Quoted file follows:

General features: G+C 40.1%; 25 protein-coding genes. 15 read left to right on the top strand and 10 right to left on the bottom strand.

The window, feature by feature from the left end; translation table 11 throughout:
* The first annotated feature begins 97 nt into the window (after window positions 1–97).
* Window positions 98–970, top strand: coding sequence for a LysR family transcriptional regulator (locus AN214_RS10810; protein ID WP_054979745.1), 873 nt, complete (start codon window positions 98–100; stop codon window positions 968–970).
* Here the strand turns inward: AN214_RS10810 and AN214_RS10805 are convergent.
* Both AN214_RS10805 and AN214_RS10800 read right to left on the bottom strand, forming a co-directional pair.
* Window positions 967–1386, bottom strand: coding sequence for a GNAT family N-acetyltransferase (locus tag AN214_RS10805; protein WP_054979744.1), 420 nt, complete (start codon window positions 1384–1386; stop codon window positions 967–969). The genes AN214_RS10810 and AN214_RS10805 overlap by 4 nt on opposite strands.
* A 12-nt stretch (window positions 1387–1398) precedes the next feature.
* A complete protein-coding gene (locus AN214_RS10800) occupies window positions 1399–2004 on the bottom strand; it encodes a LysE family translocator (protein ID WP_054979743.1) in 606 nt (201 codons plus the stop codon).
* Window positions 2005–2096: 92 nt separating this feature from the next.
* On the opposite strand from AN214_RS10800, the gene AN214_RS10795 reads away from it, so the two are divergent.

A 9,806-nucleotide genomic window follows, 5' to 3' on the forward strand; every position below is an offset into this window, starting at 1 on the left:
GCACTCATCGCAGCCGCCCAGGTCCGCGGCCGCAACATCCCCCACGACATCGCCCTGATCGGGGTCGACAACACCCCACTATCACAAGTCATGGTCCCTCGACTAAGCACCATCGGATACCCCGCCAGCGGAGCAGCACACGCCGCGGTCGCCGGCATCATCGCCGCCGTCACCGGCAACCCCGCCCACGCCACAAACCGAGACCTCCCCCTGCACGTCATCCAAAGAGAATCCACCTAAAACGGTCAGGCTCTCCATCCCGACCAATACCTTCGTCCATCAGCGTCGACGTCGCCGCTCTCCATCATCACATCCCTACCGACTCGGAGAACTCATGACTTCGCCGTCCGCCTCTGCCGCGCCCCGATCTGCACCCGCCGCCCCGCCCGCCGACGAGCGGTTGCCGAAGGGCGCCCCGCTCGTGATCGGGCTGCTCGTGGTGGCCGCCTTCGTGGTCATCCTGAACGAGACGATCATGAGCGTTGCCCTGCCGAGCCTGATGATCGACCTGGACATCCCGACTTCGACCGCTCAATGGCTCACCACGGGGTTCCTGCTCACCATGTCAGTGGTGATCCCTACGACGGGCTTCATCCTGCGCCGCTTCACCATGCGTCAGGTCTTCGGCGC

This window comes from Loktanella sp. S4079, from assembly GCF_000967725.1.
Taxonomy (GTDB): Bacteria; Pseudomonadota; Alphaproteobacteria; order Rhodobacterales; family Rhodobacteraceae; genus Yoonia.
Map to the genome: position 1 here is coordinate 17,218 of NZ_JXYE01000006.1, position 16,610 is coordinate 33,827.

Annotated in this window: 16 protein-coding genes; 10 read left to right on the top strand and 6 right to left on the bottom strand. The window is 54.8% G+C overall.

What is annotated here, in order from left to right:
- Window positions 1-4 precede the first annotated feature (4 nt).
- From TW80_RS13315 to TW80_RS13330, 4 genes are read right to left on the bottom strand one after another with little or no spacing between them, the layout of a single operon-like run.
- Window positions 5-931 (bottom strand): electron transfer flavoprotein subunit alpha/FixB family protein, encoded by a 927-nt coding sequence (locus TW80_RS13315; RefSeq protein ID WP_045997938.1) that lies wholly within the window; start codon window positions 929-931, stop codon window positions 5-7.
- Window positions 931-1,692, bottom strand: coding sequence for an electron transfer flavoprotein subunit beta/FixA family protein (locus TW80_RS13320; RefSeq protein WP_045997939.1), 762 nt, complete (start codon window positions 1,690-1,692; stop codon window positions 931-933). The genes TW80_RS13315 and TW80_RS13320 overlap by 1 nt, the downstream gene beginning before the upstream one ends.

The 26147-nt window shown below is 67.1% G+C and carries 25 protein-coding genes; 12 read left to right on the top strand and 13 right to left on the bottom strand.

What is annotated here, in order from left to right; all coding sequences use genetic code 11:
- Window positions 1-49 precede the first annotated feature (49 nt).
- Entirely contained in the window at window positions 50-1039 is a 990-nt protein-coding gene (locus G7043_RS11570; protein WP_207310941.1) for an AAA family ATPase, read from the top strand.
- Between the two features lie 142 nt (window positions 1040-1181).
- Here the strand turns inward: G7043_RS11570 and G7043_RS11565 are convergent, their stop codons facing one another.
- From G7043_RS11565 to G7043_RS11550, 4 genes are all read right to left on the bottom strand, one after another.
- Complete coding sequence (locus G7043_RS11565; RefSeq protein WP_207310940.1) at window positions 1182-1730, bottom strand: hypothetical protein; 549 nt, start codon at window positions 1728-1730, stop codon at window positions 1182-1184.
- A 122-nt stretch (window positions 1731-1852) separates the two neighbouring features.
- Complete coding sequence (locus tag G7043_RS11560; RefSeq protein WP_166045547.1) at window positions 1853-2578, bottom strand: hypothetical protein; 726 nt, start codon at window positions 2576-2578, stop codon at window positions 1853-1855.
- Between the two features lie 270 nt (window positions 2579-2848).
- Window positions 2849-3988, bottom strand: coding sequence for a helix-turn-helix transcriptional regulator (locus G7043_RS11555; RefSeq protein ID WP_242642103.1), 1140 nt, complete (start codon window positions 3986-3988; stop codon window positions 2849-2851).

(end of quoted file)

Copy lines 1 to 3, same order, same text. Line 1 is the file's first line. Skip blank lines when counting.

General features: G+C 40.1%; 25 protein-coding genes. 15 read left to right on the top strand and 10 right to left on the bottom strand.

The window, feature by feature from the left end; translation table 11 throughout:
* The first annotated feature begins 97 nt into the window (after window positions 1–97).